* It was in one of these hospitals that an unknown 19-year-old who had recently renamed himself Bob Dylan showed up uninvited to meet his hero, an experience he summed up in the final lines of his poem “Last thoughts on Woody Guthrie”:

“…where do you look for this hope that yer seekin' / Where do you look for this lamp that's a-burnin' / Where do you look for this oil well gushin' / Where do you look for this candle that's glowin' / Where do you look for this hope that you know is there … / You can either go to the church of your choice / Or you can go to Brooklyn State Hospital / You'll find God in the church of your choice / You'll find Woody Guthrie in Brooklyn State Hospital / And though it's only my opinion / I may be right or wrong /You'll find them both In the Grand Canyon / At sundown."

10

In the wake of Malcolm Young's passing, Jesse Fink, author of The Youngs: The Brothers Who Built AC/DC, offers up his top 10 AC/DC songs, each seasoned with a dash of backstory.

Editor's Note: Originally published 30 July 2014.

10. “Bedlam in Belgium”
(Flick of the Switch, 1983)

This is a massively underrated barnstormer from the boys off the much-maligned (unfairly, I think) Flick of the Switch. The album was missing Mutt Lange, but the Youngs did have his very capable engineer, Tony Platt, as co-producer in the studio at Compass Point in the Bahamas. Tony’s a real pro. I think he did a perfectly fine job on this album, which also features the slamming “Nervous Shakedown”.

But what I find most interesting about “Bedlam in Belgium” is that it’s based on a fracas that broke out on stage in Kontich, Belgium, in 1977, involving Bon Scott, the rest of the band, and the local authorities. AC/DC had violated a noise curfew and things got hairy.

Yet Brian Johnson, more than half a decade later, wrote the lyrics with such insight; almost as if he was the one getting walloped by the Belgian police: He gave me a crack in the back with his gun / Hurt me so bad I could feel the blood run. Cracking lyrics, Bon-esque. Unfortunately for Brian, he was removed from lyric-writing duties from The Razors Edge (1990) onwards. All songs up to and including 2008’s Black Ice are Young/Young compositions.

Who’ll be writing the songs on the new album AC/DC has been working on in Vancouver? AC/DC fans can’t wait to hear them. Nor can I.

 
9. “Spellbound”
(For Those About to Rock We Salute You, 1981)

"Spellbound" really stands as a lasting monument to the genius of Mutt Lange, a man whose finely tuned ear and attention to detail filed the rough edges of Vanda & Young–era AC/DC and turned this commercially underperforming band for Atlantic Records into one of the biggest in the world. On “Spellbound” AC/DC sounds truly majestic. Lange just amplifies their natural power an extra notch. It’s crisp sounding, laden with dynamics and just awesome when Angus launches into his solo.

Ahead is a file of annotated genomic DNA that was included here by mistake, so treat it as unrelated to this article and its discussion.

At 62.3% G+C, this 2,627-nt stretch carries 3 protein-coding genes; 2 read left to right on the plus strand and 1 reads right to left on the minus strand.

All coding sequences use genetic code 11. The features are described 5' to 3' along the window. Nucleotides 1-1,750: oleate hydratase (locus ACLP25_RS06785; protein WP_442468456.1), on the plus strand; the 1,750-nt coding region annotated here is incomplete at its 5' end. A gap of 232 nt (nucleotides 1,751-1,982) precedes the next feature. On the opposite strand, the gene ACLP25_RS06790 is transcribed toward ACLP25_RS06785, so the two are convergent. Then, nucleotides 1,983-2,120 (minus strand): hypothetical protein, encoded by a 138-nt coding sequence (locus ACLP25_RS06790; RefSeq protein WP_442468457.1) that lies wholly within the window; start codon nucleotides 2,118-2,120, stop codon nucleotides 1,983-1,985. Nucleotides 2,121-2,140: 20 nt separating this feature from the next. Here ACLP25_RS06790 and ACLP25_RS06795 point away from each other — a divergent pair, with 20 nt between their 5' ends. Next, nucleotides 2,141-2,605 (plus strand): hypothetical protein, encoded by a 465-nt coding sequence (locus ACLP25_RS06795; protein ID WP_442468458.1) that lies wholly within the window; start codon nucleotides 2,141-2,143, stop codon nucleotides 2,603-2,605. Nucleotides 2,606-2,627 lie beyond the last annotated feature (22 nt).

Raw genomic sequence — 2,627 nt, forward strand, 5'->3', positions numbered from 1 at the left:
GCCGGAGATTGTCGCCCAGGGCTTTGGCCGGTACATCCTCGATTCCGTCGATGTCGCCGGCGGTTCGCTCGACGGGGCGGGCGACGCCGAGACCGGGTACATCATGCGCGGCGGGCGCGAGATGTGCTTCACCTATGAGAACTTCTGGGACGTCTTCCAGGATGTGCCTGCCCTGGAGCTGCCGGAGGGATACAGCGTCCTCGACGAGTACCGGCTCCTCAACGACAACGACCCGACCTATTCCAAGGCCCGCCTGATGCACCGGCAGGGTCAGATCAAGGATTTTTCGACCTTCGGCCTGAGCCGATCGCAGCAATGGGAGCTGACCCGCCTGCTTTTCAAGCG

“Spellbound” is the closer on For Those About to Rock We Salute You, the last album Lange did with AC/DC, so chronologically it’s a significant song; it marks the end of an important era. For Those About to Rock was an unhappy experience for a lot of people. There was a lot of blood being spilled behind the scenes. It went to number one in the US but commercially was a massive disappointment after the performance of Back in Black. Much of the blame lies at the feet of Atlantic Records, then under Doug Morris, who made the decision to exhume an album they’d shelved in 1976, Dirty Deeds Done Dirt Cheap, and release it in-between Back in Black and For Those About to Rock.

In the book Phil Carson, who signed AC/DC to Atlantic, calls it “one of the most crass decisions ever made by a record-company executive” and believes it undermined sales of For Those About to Rock.


 
8. “Down Payment Blues”
(Powerage, 1978)

This is one of the best songs off Powerage -- perhaps the high point of Bon Scott as a lyricist -- but also significant for its connection to “Back in Black”. There are key lines in it: Sitting in my Cadillac / Listening to my radio / Suzy baby get on in / Tell me where she wanna go / I'm living in a nightmare / She's looking like a wet dream / I got myself a Cadillac / But I can't afford the gasoline.

Bon loved writing about Cadillacs. He mentions them in “Rocker” off the Australian version of TNT and the international release of Dirty Deeds Done Dirt Cheap: Got slicked black hair / Skin tight jeans / Cadillac car and a teenage dream.